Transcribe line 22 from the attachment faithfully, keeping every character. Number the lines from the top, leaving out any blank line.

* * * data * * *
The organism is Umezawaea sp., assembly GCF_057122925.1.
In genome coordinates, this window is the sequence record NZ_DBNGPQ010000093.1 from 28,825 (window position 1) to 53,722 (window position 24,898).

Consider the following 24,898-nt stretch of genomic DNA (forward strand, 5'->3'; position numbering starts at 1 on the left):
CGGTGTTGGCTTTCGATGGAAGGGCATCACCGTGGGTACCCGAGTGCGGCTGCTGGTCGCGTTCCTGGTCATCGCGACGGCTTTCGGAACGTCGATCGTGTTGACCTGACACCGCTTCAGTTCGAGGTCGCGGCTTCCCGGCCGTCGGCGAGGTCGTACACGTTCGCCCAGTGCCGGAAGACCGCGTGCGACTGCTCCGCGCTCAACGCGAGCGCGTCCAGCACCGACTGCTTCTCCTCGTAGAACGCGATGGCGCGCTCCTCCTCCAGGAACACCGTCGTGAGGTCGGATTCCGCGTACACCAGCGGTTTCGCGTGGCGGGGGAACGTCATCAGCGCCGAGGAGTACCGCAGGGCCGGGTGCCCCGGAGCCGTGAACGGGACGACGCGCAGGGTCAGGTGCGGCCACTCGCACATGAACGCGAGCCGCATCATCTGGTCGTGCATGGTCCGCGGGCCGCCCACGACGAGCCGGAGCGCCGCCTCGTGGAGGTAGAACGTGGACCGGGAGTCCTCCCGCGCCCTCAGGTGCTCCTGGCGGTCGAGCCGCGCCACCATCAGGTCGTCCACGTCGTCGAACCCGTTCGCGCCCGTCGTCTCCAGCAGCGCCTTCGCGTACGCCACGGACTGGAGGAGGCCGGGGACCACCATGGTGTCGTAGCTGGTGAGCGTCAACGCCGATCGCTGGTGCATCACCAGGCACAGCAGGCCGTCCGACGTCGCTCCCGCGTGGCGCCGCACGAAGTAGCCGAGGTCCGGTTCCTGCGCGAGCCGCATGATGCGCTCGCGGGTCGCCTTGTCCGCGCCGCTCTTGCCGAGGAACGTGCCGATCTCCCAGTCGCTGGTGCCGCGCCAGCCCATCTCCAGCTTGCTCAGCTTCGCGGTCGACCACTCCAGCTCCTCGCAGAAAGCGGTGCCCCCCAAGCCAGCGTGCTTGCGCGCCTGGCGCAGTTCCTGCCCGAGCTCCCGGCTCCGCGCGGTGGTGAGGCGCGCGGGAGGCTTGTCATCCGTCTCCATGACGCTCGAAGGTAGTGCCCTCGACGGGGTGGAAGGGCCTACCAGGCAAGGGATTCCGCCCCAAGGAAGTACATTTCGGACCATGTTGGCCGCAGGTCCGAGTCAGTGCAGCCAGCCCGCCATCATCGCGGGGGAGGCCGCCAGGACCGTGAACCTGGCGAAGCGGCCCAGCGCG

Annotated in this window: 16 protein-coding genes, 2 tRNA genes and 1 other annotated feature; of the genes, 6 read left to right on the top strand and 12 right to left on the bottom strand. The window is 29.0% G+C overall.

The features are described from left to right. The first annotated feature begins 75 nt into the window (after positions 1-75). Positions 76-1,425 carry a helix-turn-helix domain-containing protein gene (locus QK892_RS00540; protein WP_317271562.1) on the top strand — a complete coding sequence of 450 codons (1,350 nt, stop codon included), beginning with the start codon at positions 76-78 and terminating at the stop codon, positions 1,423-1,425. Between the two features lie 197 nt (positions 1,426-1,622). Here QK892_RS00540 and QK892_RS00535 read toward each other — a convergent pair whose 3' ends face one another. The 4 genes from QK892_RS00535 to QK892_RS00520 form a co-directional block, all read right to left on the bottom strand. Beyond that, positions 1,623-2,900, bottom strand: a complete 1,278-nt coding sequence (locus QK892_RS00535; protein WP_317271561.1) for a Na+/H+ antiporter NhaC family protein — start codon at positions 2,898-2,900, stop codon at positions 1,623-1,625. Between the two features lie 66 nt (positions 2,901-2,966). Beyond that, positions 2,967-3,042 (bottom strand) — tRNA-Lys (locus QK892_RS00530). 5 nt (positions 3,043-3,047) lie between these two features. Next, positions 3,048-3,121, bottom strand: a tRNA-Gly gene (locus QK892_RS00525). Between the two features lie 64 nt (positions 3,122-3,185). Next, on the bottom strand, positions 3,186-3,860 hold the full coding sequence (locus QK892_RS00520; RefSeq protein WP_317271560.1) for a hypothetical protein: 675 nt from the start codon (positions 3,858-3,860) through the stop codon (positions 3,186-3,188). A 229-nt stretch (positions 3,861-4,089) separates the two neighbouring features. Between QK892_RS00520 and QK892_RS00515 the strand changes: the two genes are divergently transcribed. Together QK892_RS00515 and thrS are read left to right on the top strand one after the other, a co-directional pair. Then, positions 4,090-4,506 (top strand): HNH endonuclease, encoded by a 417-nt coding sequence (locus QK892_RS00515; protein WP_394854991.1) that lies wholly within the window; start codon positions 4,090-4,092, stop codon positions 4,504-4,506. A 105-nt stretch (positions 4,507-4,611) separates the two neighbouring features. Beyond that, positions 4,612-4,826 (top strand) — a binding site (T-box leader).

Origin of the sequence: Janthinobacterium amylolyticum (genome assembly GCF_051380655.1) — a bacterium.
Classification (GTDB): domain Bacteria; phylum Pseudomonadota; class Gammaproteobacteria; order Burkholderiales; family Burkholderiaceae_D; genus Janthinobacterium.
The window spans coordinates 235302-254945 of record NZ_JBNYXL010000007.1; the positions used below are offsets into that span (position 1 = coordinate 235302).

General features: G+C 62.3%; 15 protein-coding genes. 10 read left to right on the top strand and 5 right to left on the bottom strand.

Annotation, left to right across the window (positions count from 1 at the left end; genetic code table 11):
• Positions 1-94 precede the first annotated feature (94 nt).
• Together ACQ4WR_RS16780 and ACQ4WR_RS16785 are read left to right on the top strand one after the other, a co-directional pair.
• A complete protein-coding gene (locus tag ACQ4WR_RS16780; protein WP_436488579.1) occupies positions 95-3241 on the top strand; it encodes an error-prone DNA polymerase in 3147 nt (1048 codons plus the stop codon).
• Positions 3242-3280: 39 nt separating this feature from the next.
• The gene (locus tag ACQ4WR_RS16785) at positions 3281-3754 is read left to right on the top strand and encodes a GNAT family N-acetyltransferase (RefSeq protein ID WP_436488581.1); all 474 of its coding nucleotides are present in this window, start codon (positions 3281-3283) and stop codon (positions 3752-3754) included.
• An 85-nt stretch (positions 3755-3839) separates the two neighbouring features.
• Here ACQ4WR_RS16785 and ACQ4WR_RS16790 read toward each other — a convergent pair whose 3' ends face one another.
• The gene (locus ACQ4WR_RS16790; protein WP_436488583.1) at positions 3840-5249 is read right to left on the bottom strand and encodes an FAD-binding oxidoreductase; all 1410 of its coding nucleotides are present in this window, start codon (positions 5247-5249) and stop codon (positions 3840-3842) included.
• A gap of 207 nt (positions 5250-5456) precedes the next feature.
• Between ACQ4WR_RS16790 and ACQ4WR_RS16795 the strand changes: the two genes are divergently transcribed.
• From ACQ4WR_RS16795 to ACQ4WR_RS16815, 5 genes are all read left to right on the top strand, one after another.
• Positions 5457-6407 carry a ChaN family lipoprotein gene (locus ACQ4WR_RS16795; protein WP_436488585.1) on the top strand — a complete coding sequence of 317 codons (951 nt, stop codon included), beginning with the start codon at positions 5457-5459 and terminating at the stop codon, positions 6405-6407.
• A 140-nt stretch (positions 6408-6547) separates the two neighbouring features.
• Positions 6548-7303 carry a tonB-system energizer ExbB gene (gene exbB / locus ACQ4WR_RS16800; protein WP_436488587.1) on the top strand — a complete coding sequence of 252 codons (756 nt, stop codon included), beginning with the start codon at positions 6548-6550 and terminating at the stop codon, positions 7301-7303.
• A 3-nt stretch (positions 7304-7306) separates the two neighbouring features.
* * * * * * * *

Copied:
• From ACQ4WR_RS16795 to ACQ4WR_RS16815, 5 genes are all read left to right on the top strand, one after another.